Memento, the app that I launched recently has already seen three technology stack changes. I started working on memento to be able to keep what I find on web with me as a personal memento. Being a Java architect I kicked off memento using Java. Since I was a solo developer on this project I wanted to keep everything lean in order to iterate quickly. This meant having an automatic code generation for the boilerplate code, using simple and powerful frameworks, following best practices, and tons of unit tests for making changes quickly and verifying the health of the app.
With my lean strategy in mind I quickly used Spring Roo, a rapid application development tool for Java developers to generate the complete app with front-end, back-end, authentication, persistence, logging, and unit tests within couple of hours. So far I was happy.
As the next step I started implementing the back-end logic for the memento. I decided that I will not develop any new logic without writing unit tests for it. These unit tests were really crucial for me because they allow you to discover problems quickly, and reduce manual testing time. After about two months I had a basic MVP (minimum viable product) ready and I wanted to host Memento on the web.
VPS and EC2
I started with a VPS provider, Webfaction, for hosting Memento. After spending some time on configuring the VPS m/c and deploying Memento I was happy that memento was up and running. To my surprise, in the next one hour I go an email from the WebFction support that they have the killed the java process for my app as it was taking too much memory. This confused me since during the app development I never noticed any abnormal memory usage. This led to a realization that hosting a basic app on Tomcat or Jetty servlet container required 256 MB of minimum RAM. In my opinion this is due to JVM overhead and th number of jars (58 jar files) that memento was loading in the JVM due to frameworks selected. This kicked VPS provider out of equation.
Next I decided to evaluate Amazon EC2. For new customers Amazon EC2 provides a micro instance free for the first year. This meant no upfront cost to get started and no more memory constraints. After using Memento on EC2 for a month, I decided to host a continuous integration server, Hudson. At this point I got another surprise. Whenever CI server started building memento on code commits entire EC2 instance would freeze. After some debugging I realized that’s how Amazon wants a micro instance to perform. It defines a micro instance as-
“Micro instances (t1.micro) provide a small amount of consistent CPU resources and allow you to increase CPU capacity in short bursts when additional cycles are available. They are well suited for lower throughput applications and web sites that require additional compute cycles periodically”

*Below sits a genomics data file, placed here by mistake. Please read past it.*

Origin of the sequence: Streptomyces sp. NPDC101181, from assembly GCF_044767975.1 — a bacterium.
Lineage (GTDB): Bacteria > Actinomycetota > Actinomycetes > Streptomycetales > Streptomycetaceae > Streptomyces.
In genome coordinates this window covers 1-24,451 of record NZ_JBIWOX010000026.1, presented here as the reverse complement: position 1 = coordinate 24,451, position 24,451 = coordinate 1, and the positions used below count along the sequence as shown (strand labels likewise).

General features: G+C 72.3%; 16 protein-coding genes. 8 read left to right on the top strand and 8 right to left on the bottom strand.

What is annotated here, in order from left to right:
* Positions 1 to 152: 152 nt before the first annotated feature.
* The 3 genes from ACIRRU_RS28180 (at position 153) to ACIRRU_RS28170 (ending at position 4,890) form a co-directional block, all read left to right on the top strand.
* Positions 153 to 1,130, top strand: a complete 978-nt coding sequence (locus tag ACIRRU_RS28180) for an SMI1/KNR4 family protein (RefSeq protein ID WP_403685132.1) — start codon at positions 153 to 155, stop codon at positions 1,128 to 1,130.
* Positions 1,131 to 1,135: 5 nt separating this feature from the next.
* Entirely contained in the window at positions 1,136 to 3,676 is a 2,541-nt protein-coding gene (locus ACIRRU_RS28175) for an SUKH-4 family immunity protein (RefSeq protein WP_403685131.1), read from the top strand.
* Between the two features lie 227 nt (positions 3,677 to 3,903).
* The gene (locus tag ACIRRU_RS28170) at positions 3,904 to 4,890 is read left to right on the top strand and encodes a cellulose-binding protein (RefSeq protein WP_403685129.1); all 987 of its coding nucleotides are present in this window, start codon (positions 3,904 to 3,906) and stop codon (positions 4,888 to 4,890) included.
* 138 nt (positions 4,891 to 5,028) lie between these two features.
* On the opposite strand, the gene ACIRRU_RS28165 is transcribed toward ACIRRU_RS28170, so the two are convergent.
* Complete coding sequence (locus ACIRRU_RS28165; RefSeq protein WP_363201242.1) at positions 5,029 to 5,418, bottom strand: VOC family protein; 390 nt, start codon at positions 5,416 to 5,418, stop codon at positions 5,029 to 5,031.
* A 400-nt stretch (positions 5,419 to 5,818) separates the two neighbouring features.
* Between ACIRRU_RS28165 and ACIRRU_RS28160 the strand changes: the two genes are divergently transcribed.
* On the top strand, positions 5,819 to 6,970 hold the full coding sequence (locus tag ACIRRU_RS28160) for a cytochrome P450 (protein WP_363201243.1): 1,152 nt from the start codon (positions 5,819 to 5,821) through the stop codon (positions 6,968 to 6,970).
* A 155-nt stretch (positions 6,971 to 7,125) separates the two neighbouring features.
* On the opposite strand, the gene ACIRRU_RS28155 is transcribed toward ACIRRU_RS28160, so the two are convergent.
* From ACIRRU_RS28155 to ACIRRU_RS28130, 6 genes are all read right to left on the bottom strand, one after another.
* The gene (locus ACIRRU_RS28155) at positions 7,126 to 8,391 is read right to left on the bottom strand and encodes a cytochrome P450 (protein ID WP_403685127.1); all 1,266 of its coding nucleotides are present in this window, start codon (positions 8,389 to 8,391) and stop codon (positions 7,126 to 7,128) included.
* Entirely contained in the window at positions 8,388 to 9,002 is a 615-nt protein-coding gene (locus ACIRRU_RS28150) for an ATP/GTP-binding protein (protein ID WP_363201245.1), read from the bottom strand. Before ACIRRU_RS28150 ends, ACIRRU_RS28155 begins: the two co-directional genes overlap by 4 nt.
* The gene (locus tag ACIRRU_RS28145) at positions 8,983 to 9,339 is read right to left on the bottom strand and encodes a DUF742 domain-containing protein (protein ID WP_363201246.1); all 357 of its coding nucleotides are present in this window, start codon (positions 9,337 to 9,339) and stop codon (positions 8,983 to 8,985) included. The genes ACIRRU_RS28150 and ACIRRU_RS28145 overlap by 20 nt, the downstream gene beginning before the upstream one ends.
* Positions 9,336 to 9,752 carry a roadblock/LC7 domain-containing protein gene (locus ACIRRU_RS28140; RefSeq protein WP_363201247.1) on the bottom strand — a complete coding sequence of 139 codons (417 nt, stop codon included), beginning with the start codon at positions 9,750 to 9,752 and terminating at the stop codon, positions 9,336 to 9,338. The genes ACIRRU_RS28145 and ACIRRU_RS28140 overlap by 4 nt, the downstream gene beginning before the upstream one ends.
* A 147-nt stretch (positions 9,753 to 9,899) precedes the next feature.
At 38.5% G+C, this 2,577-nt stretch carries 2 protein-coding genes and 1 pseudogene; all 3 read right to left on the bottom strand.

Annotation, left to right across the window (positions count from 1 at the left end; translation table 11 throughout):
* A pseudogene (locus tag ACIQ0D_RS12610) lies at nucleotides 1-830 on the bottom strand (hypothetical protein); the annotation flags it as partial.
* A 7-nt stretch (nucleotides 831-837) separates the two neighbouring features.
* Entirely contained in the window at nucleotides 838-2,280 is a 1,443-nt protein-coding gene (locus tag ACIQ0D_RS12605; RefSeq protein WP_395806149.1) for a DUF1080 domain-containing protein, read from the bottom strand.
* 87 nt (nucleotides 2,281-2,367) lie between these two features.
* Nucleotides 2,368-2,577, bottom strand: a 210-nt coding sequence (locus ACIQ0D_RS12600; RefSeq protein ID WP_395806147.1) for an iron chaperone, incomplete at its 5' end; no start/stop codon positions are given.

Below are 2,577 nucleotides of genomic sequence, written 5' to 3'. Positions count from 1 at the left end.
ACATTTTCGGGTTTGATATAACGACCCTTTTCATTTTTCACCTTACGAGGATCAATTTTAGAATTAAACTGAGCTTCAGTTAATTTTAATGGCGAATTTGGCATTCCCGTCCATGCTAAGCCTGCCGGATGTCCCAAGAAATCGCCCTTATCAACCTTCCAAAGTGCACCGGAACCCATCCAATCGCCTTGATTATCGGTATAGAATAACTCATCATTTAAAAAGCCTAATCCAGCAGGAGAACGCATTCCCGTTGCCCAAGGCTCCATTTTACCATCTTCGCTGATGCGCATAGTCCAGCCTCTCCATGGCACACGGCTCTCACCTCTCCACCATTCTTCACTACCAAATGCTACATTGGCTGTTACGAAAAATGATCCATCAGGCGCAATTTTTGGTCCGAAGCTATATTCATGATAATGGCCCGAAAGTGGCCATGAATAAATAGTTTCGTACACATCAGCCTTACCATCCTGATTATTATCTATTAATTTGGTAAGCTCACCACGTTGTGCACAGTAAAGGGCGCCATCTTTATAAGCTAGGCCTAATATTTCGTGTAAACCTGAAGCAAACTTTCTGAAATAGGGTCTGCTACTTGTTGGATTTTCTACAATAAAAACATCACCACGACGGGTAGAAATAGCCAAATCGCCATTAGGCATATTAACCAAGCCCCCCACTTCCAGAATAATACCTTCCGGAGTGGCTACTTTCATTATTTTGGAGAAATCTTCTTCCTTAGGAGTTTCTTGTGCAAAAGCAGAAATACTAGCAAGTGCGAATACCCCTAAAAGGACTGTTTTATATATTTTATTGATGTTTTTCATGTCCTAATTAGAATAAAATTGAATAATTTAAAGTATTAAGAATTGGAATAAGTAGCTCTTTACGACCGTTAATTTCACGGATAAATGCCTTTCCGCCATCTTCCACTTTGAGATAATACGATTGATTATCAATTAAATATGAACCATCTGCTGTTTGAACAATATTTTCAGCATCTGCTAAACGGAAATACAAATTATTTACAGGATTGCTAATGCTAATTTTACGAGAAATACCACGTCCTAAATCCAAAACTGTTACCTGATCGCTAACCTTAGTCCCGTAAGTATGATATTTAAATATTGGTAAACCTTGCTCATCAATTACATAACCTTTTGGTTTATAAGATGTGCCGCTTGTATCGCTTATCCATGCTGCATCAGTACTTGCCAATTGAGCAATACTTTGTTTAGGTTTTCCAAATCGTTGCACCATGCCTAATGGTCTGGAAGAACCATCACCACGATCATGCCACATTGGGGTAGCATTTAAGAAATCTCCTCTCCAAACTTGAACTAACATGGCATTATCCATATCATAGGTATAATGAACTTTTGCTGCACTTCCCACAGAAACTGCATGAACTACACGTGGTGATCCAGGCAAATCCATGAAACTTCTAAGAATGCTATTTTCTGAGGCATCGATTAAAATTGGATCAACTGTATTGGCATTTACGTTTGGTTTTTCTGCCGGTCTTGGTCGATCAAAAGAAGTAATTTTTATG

What this definition does not tell is that every time there is some constant CPU activity for 3 seconds, entire micro-instance will halt for next 6 seconds as it will not get any CPU cycle. This meant EC2 micro instances are not suitable for even light CPU intensive jobs. Once I figured out how CPU bursts work on a EC2 micro instance, I stopped using it as the CI server.
My experience around memory and CPU utilization got me thinking about how to design memento for low resource utilization.
Moving on to CouchDB and CouchApps
At the time I was searching for a solution to archive web pages. I did not want to store the web pages in SQL database as that would have caused the database to grow to pretty quickly with maintenance overhead. After some research I decided to use NoSQL data store CouchDB for storing web pages. I started hacking its Map Reduce views for querying data and came to know about CouchApps.
Following is how couchapp.org defines what are CouchApps
This is when I started realizing the limitations of the CouchApps. Since, the app was hosted out of the CouchDB database I was forced into funky URLs (as dictated by CouchDB design documents), and weak authentication/security. There was limited community support for libraries and tool chains.
The CouchApp tool, kan.so that I was using for building and deploying CouchApps introduced me to Node.js. kan.so used it for packaging and deploying CouchApps. In the process of rewriting Memento as a CouchApp I hacked on some of the Node.js modules.
Since I was again researching solutions CouchApp issues it occurred to me that Node.js could act as a thin layer between CouchDB and HTML5 GUI. Node.js is event oriented, asynchronous and has low memory and CPU utilization. Community support for the new features in the language itself and libraries/frameworks is fantastic. I was able to quickly iterate third version of MVP using Node.js within next three months and this is the version that is live in production today :-)
After working with Node.js technology stack I can now say with certainty that Node.js is my favorite language. It is the secret ingredient in Memento. Having said this Java still remains my first love.
- Java is good for developing apps and services when resource utilization is not an issue or if you want to write CPU intensive services.
- CouchApps are good for rapid prototyping and for apps that do not have strict security requirements.
- Node.js is even driven, light-weight and perfect langauge for developing next generation responsive applications.